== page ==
This more positive, "enlightened" approach to Indian-white relations may have offered hope to Cherokees — but it was meant to feel like their last hope. It could not have been lost on the Cherokees — or any other tribe subject to the civilization program — that becoming "civilized" was their only alternative to destruction. Becoming "civilized" was not, of course, a two-way street; for whites, "civilized" Indians were those willingly submerged into white culture. Early on Jefferson made this point: "Incorporating themselves with us as citizens of the United States, this is what the natural progress of things will, of course, bring on, and it will be better to promote than to retard it. Surely it will be better for them to be identified with us, and preserved in the occupation of their lands, than be exposed to the many casualties which may endanger them while a separate people."

Thinly disguised behind Jefferson's enlightened rhetoric about the malleability of native peoples stood the bedrock determination to acquire their lands. As he noted in 1803 in a letter to an Indian agent: "In keeping agents among the Indians, two objects are principally in view: 1. The preservation of peace; 2. The obtaining lands." For Jefferson, like most white leaders, civilizing the Indians became simply a means for gaining access to their lands. Hence the emphasis he placed on converting Indians from hunters to small-scale farmers. "The Indians," Jefferson wrote, "being once closed in between strong settled countries on the Mississippi & Atlantic, will, for want of game, be forced to agriculture, will find that small portions of land well improved, will be worth more to them than extensive forests unemployed, and will be continually parting with portions of them, for money to buy stock, utensils & necessities for their farms & families." Hunting, Jefferson believed, had already become inadequate for the Indians' self-sufficiency. So he was intent on promoting agriculture and household manufacturing among the Indians — and he was "disposed to aid and encourage it liberally." As Indians learned "to do better on less land," Jefferson predicted, the expanding population of white settlers all around them would soon take over Indian lands.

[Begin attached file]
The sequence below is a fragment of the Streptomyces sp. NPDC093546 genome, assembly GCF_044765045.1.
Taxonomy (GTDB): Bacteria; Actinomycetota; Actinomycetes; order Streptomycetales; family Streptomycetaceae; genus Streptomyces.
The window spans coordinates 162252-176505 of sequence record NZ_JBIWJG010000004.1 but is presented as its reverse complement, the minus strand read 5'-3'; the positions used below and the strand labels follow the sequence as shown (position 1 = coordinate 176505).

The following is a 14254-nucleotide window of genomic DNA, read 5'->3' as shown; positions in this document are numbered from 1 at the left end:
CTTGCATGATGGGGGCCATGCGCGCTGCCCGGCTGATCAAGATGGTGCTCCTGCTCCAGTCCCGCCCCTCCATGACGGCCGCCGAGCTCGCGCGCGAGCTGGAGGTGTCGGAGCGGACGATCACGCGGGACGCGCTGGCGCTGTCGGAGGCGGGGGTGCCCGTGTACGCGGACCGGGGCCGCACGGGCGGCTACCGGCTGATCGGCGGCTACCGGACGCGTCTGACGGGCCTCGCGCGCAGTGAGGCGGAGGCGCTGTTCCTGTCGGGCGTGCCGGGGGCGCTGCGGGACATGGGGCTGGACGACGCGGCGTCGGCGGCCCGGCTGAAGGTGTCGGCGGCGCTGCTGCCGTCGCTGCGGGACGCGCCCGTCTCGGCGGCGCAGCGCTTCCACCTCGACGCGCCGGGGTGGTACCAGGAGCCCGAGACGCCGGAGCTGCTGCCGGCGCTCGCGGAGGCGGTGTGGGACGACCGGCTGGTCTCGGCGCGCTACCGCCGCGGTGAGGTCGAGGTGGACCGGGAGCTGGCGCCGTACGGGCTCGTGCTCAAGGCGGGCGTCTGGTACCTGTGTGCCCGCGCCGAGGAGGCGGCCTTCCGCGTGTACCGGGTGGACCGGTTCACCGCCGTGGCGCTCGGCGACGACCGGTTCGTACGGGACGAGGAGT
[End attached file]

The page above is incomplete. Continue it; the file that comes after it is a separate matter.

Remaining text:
And Jefferson made good on his plan: during his presidency, he obtained some two hundred thousand square miles of Indian territory in nine states — mostly in Indiana, Illinois, Tennessee, Georgia, Alabama, Mississippi, Arkansas, Louisiana, and Missouri — an acquisition of territory that far exceeded the needs of white settlers or interest of Indians willing to surrender hunting grounds as a step toward becoming "civilized." Jefferson's policy was in part a military strategy aimed at clearing out Indians from the Ohio and Mississippi River valleys, compressing them into an ever-shrinking region between the Appalachian Mountains and the Mississippi River.